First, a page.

Rep. Rob Brooks and challenger Samuel Krieg differ on exemptions to Wisconsin’s 1849 abortion ban and how to address record-high gas prices.

Krieg plans to unseat Brooks, who served as assistant majority leder in 2017 and has represented the 60th AD since 2015. Both candidates spoke to this week about their policy positions ahead of the Aug. 9 primary.

The 60th AD covers northern Ozaukee County, eastern Washington County, the city of Port Washington and the western half of the city of Cedarburg.

When asked about Wisconsin’s 1849 abortion ban, Brooks, 57, defended the 173-year-old law but only wanted clarification on what medical procedures classify as an abortion.

“So I think if we need to clarify anything it is what is an abortion and what is not,” Brooks, R-Saukville, said. “But other than that, I wouldn’t have exemptions.”

Krieg, 26, a bakery manager and waiter residing in Port Washington who has never held public office, said he would add exceptions for rape and incest.
Both candidates were divided on either borrowing money or suspending planned road projects to lower gas prices. Brooks did not specify if he would support suspending the gas tax. But if the state were to suspend the tax, he would offset the revenue loss by suspending or delaying road projects.

“Obviously everybody knows that with unemployment and the supply issues, we have projects that we’re currently doing now that we’re paying an inflated price for,” Brooks said. “So if we could delay some of those projects even for six months to a year and let inflation settle back down, I think we will get more bang for your buck.”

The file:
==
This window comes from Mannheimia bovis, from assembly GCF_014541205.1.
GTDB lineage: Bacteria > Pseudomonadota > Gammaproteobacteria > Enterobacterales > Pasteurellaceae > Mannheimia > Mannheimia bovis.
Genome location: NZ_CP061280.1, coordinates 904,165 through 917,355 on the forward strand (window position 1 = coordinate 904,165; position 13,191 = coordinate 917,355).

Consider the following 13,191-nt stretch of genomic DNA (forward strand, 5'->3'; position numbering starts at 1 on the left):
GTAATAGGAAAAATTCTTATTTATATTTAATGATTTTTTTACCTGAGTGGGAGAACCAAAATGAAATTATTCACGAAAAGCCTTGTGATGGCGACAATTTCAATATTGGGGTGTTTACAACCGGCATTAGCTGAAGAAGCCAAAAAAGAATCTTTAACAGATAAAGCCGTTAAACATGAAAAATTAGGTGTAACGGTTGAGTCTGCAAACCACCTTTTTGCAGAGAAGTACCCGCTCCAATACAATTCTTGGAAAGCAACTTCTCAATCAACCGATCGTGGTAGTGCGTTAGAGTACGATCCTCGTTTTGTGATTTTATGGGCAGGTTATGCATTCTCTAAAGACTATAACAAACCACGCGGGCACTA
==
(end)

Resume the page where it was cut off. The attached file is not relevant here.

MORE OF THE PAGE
Krieg strongly disagreed with suspending the gas tax and suspending planned road projects.

“Just because you suspend something for three months doesn’t mean you’re actually helping people,” Krieg said. “It’s just pushing it further down the line.”

Brooks and Krieg found common ground on leaving the 2020 election results in the past and moving forward. Brooks said if there was a more timely court ruling or legislative action something could have been done, but it is too late.

“The rules that were established at the time and the rules that the vote was held under are the rules in place and that were in place for the prior election as well,” he said. “I just don’t know that rises to the level of fraud at this point.”

Kreig said he believes that there is “nothing you can do about it.”

Brooks claimed that there was clear injustice from Meta/Facebook CEO Mark Zuckerberg, who largely funded a group that provided private election administration grants to municipalities. He also charged there was ballot harvesting occurring, along with a number of other things, but said he strongly believes that the election can not be called back.

When asked about what to do with Wisconsin’s budget surplus at the end of the biennium, which now is estimated at $5.4 billion, Brooks said that long-term sustainable tax cuts are the way to go.

“We’ve had surpluses every session pretty much since I’ve been there, which tells me we’re overtaxing residents of Wisconsin,” he said. “So I think long-term tax cuts that put more money in the pockets of taxpayers is going to have a longer term effect.”

Kreig responded by offering to return money to taxpayers through rebates, using long-term tax cuts and investments in state priorities.

“I think there’s absolutely central projects that they should start working on immediately,” said Krieg. “Also, I think it is the people’s money, so if we have extra of it, it should go back, just like I feel like paying taxes if you pay too much to the federal government, like your income tax, they give you a check back.”

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